1863: Lincoln issued (publia) an Emancipation Proclamation which proclaimed freedom for slaves within the Confederacy as soon as the Union Army arrived, thus abolishing slavery where it still existed.

Abraham Lincoln

1865: In April, the Union forces defeated the Confederate army. In December, slavery was completely abolished with the ratification of the 13th Amendment.

This was the first of three Reconstruction Amendments to the United States Constitution. The Thirteenth Amendment (1865) abolished slavery. The Fourteenth Amendment (1868) included the Privileges or Immunities Clause, Due Process and Equal Protection Clauses. The Fifteenth Amendment, (1870) grants voting rights regardless of "race, color, or previous condition of servitude".
1865: in December was created the original Ku Klux Klan in the immediate aftermath of the American Civil War.
Ku Klux Klan
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The Frontier and  Native Americans - Exercises 10 - 11 - 12

1787: The Northwest Ordinance officially organized the Northwest Territory for white settlement. American settlers began colonising the region. Native American armies first defeated the U.S. army, but then were defeated and Native Americans had to cede modern-day Ohio and part of Indiana to the United States.

1803: Louisiana Purchase that is to say acquisition by the United States of America of the French territory Louisiana stretching from the Gulf of Mexico in the south to Canada in the north, and from the Mississippi River in the east to the Rocky Mountains in the west, thus doubling the size of the United States. This made possible the Lewis and Clark Expedition (1804–1806), which was the first overland expedition undertaken by the United States to the Pacific coast and back.


Louisiana Purchase
Louisiana Purchase

1830: Passage of the Indian Removal Act, which President Andrew Jackson signed into law. The Removal Act did not order the removal of any American Indians, but it authorized the President to negotiate treaties that would exchange tribal land in the east for western lands that had been acquired in the Louisiana Purchase. Numerous Indian Removal treaties were signed, which led to the relocation of many Native American tribes west of the Mississippi. This culminated in the Trail of Tears in the winter the winter of 1838-39, when four thousand Cherokees died of cold and exhaustion (épuisement) during their journey from North Carolina to Oklahoma.

1848: Gold Rush to California, attracting gold seekers (chercheurs d'or), nicknamed "forty-niners" (as a reference to 1849), to the western state along the California Trail or via the ocean. This was considered as an example of America's Manifest Destiny, to overspread (se répandre sur) and to possess the whole continent given by Providence.

1861: The continental telegraph is completed between the east and the west coast.

Gold Prospector
Gold prospector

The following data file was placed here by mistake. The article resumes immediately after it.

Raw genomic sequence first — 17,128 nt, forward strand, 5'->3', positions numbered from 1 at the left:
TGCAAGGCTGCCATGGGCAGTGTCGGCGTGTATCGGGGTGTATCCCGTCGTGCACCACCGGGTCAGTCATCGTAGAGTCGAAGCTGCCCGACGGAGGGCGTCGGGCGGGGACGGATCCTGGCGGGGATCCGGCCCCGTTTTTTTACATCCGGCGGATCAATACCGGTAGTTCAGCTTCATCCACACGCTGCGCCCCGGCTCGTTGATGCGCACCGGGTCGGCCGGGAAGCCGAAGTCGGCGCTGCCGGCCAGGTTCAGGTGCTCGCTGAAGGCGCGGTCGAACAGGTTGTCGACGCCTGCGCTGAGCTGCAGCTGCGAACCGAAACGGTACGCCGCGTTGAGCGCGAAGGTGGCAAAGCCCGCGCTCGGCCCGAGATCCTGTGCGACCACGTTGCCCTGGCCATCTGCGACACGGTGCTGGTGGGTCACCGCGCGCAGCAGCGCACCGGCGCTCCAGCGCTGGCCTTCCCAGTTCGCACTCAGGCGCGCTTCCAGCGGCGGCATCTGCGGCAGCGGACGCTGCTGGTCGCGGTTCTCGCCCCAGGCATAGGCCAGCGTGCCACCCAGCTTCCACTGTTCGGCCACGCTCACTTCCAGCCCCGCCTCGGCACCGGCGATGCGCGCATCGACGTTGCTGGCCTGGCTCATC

1867–68: William Frederick Cody earned the nickname "Buffalo Bill" by killing 4,860 American Bison (commonly known as buffalo) in eight months, thus contributing to the systematic slaughter (massacre) of this animal, on which Native Americans depended for their survival.

1869: The transcontinental railroad  is completed reducing a cross-country trip from about four months to one week.

1876-77: The Great Sioux War was conducted by the Lakota under Sitting Bull and Crazy Horse in the Wyoming Territory. One of its famous battles was the Battle of the Little Bighorn, in which combined Sioux and Cheyenne forces defeated the 7th Cavalry, led by General Custer.

1890: End of the Indian Wars at the Massacre of Wounded Knee where some 200 Sioux were killed by the U.S. 7th Cavalry Regiment. 

Sitting Bull
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The Rise to World Power - Exercises 13 - 14 - 15

1892: The Immigrant Station of Ellis Island  opened in New York Harbor, next to the Statue of Liberty, and was to be the place were 12 million immigrants from the Old World would be accepted into the U.S. until 1954. The peak year was 1907 with more than one million immigrants passing through its gates.

1898: The Spanish–American War in which the United States victoriously helped indigenous people in Cuba, Puerto Rico, Guam and the Philippine archipelago struggle (se battre) for independence from the Spanish Empire. The U.S. thus started to extend its influence over Latin America and the Pacific Ocean, becoming a de facto empire.

1917-18: After originally pursueing a policy of isolationism, the U.S. entered the First World War against Germany, essentially because of the sinking of its merchant ships by German submarines. It strongly contributed to the victory of the Allied forces. U.S. President Woodrow Wilson was very active in the creation of  the League of Nations (Société des Nations), an international organism that the U.S., paradoxically, never joined.

Ellis Island in 1905
Ellis Island in 1905